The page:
Which brings me back to Lent. I want to be close to God, to love a loving God who authors sunsets and creates three-toed sloths, but that seems so far away from my experience that it might as well be in Narnia.

Growing up in evangelical and diet-Pentecostal churches, I heard ritual and “religion” oft ballyhooed. It was very punk rock; an iconoclastic aesthetic minimalism employed to strip away the pageantry and glamour and whatever was nonessential and separated the congregants from connecting directly to God was the same process for making seeker sensitive youth group culture out of sober old-time Southern Baptists or going from ELO to Minor Threat.

Now, however, such tradition seems less anathemic to me. Being tethered not only to a big, holy God, but anchored through human history, singing songs and praying and enacting disciplines in a manner which has outlasted empires and dynasties seems romantic and comforting.

Try as I might, Christian thought still seems the best fit for for me, and I’ll admit I was a little resentful when I realized it. So we’re church shopping. I want to find someplace, quickly, that is good enough, and get plugged in. We’re in our 6th city since getting married, and we’ve always been nudged to the right faith community for us at that moment. We’ve found opportunities to get in there cheek-to-jowl and apply our talents and experiences toward something meaningful, and I have no reason to believe this time will be any different. Tomorrow we’ll be trying a Presbyterian church for the second time.  I like that the Presbys are the church of Scotland, they have hymns and liturgy, and that they tend to have solid theology (Tim Keller!) The congregation is small, and skewed a much older than us, but I’m willing to try.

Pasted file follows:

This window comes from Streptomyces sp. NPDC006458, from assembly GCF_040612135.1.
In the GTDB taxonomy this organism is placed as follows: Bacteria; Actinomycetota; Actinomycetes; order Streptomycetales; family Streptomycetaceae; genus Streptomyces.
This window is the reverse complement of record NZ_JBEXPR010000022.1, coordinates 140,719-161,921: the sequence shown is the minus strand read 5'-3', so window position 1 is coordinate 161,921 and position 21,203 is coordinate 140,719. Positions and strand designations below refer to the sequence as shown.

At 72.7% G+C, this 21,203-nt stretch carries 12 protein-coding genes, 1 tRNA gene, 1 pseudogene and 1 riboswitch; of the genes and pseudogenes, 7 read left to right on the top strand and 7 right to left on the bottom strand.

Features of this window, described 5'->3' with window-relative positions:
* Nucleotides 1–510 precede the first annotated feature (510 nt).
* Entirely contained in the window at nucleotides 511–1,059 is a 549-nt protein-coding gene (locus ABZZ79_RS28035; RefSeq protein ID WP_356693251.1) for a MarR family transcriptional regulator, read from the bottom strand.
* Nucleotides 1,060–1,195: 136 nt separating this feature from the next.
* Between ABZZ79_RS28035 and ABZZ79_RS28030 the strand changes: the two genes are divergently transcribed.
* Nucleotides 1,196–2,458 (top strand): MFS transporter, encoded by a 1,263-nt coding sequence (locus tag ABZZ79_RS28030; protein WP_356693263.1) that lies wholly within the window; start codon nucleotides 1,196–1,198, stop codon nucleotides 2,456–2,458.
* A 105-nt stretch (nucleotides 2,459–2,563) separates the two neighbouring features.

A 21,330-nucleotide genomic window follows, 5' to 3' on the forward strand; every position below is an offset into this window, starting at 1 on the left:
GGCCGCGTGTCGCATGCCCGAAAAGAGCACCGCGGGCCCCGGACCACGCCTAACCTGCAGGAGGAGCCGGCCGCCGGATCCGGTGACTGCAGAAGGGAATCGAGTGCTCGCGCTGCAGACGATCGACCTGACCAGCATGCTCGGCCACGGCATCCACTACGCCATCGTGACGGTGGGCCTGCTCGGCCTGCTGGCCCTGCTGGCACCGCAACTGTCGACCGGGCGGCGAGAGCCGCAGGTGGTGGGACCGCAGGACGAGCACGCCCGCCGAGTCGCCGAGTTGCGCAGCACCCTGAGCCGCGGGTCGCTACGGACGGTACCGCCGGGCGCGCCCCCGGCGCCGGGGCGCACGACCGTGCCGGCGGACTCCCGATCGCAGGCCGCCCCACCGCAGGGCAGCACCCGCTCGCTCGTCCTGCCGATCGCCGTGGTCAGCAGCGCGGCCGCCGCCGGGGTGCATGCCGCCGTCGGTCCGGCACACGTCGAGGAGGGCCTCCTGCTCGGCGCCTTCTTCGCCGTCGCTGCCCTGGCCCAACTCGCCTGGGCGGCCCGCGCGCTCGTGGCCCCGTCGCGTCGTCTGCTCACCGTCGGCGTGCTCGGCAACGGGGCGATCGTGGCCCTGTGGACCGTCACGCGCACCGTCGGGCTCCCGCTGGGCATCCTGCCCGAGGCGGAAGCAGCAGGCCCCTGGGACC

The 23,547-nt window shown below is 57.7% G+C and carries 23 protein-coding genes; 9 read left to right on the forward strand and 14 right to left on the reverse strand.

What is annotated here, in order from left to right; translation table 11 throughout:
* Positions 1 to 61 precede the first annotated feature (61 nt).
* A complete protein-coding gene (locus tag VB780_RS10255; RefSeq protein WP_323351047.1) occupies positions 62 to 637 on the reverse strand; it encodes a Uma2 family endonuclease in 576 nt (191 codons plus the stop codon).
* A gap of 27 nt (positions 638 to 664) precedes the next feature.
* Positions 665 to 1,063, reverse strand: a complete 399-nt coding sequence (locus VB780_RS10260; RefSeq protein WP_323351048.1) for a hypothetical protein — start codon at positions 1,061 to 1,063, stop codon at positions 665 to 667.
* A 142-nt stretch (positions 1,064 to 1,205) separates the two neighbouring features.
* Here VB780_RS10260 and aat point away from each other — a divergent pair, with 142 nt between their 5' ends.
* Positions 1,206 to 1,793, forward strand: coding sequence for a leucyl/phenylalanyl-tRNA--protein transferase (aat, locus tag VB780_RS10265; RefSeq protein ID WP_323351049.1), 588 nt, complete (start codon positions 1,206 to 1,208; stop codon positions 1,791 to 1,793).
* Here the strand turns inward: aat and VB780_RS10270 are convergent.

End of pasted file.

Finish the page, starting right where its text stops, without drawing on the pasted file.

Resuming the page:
I have been enduring and surviving, like being caught in side control bottom, with no opening to escape. That’s it. I’m willing to let it happen. I’m trying so f—ing hard. I submit. I’m ready to listen and work, to pray and to keep showing up, and you are invited to see how it’s going.


5 thoughts on “Lent

  1. So many big words! I like watching you Gubas. Many prayers. And I can’t stand that saying,”won’t us give us more than we can bare. ” I’m pretty sure it’s a lie. Some of us just get a lot, A LOT. Thing is to remember He is there during the whole thing.


  2. Thanks for your comment Shanee. THat’s just how I talk. I believe He is there, but for some long stretches, it seems like He’s waiting for His line, which is maddening.


  3. I love your honesty. I love that you aren’t afraid to show your weakness as well as your courage. Thank you!

    As an aside, that whole “God won’t give you more than you can handle” is a big bag of blarney. What He doe say is that He won’t let us be tempted without having a way out. As for us being given more than we can handle, I think we are–some of us on a daily basis–BUT He doesn’t allow us to go through it alone, though it sometimes feels like it. Job is a perfect example.

    Anyway, I appreciate your thoughts, insights, and letting go. I can’t wait to see where He leads you on this part of your journey!


  4. I look forward to Lent – a time of listening- to God., reevaluating my own selfishness
    Laying down time to serve others.
    I believe God has a lifeline for you David ,
    Your words are genuine & real – & I am honored to read them as your faith journey proceeds –
    – love your Gubas !!